New Therapeutic Targets
Cenix BioScience (www.cenix-bioscience.com) presented information on its RNAi-based collaboration with Bayer HealthCare (www.bayerhealthcare.com) that produced several novel therapeutic targets. "This is a large study and a nice illustration of what high-throughput RNAi screening can provide," said Christophe Echeverri, Ph.D., CEO and CSO.
"The screen I describe is in the area of atherosclerosis, identifying genes that, when silenced, cause an upregulation of LDL uptake. This is a major way to lower blood cholesterol levels."
Bayer transfered cell-based assays in five different disease areas to Cenix. The first phase of the project was to optimize these so they could be run as high-throughput RNAi screens, with the hope that many of them would reach screenable conditions over the 5,000 genes chosen to be therapeutically relevant.
The company combined its high-throughput RNAi with high-content microscopy-based readouts, which integrated three parameters: LDL uptake, cell proliferation, and transferrin uptake as a secondary control assay to make sure the chosen hits specifically affected LDL uptake.
Dr. Echeverri said that a big advantage of high-throughput RNAi screens is that they can eliminate false positives if well-designed and controlled, providing direct links between therapeutic phenotypes and individual genes. However, like all other screening methods, high-throughput RNAi screens will inevitably produce false negatives.
As an example, he described a gene in the cholesterol-screening pathway they wanted to use as a positive control. Out of five different siRNAs designed to target this gene (all provided more than 80% silencing), only the best one, providing 95% silencing, showed the expected induction of LDL uptake.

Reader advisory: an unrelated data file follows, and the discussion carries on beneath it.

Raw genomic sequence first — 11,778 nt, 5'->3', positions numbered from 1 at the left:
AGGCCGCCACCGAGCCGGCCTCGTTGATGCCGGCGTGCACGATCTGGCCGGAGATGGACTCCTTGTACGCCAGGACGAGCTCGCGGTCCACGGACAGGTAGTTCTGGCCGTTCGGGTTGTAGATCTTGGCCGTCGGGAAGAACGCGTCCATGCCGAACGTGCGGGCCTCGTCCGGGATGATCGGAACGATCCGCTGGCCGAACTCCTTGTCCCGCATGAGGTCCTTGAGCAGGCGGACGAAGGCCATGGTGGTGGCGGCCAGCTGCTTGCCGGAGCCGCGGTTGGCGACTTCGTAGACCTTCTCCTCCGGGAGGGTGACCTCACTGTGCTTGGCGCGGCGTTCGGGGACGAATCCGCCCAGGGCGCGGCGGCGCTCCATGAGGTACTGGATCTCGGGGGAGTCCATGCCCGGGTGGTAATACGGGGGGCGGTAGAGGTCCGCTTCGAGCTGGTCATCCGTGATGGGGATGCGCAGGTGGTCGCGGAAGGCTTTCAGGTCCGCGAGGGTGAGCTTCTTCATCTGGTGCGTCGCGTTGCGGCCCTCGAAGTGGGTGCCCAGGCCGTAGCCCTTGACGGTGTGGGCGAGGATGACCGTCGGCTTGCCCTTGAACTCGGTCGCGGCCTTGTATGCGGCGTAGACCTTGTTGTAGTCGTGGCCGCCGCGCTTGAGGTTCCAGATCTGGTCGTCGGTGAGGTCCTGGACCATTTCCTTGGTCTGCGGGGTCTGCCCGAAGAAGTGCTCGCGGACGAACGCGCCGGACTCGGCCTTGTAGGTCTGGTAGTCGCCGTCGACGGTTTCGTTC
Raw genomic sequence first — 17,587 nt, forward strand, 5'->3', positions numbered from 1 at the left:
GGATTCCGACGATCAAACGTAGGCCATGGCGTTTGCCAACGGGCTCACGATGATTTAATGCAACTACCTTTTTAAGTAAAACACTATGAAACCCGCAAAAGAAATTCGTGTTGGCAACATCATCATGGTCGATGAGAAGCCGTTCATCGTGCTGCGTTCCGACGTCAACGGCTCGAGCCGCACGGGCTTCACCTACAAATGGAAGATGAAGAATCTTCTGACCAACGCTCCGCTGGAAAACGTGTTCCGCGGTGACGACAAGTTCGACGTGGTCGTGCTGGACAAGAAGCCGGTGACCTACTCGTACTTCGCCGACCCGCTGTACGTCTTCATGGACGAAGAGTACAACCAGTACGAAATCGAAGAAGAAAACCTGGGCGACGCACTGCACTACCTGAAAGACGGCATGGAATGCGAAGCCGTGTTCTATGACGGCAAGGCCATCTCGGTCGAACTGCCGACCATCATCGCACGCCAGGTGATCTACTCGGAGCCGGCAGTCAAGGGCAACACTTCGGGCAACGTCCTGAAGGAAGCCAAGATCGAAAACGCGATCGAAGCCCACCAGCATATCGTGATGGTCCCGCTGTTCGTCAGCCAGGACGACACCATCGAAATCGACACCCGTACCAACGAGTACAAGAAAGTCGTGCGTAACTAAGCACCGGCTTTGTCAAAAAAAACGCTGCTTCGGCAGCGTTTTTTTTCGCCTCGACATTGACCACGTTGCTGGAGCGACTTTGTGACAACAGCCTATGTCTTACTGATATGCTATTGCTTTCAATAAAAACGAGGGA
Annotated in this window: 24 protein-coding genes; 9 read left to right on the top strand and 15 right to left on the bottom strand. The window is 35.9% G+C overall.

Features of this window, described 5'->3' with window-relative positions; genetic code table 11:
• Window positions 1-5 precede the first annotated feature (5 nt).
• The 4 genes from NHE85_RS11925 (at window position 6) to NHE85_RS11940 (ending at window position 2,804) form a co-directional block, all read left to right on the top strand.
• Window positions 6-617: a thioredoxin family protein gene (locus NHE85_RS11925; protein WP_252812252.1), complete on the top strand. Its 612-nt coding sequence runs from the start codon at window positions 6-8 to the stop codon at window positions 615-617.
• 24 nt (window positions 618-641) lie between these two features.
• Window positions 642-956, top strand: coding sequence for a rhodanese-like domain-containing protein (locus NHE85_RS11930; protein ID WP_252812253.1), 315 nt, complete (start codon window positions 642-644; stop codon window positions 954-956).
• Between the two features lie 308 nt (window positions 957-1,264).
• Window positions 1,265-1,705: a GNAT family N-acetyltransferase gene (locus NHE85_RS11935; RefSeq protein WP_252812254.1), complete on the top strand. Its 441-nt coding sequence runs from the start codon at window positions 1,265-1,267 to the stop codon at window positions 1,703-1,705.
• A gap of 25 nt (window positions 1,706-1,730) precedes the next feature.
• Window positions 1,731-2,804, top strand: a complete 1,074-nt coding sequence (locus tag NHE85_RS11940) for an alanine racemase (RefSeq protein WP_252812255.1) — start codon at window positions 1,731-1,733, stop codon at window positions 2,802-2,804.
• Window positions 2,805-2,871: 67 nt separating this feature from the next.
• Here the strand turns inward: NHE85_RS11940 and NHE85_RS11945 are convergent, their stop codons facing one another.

"This tells you the gene is part of that pathway, but the silencing threshold needed to detect loss of function is extremely high and tight," Dr. Echeverri added.
At the end of the screen, they had about 40 to 50 hits. "We decided that RNAi offers a great tool to identify those genes easiest to render rate-limiting. We realized we could take siRNAs targeting each of these hits and titrate down the expression of the genes by titrating the RNAi conditions. You can then relate back how much each one needs to be silenced before it starts being rate-limiting for the entire pathway," explained Dr. Echeverri.
This new validation approach is called Pathway Titration, and provides information that previously was not available. "This can be used as a new criterion for prioritizing target candidates for launching compound screens," according to Dr. Echeverri.
Adenoviruses provide high transduction efficiency and good reproducible results. This is why GE Healthcare (www.gehealthcare.com) recently launched its ready-to-use validated adenoviral gene-delivery reagents.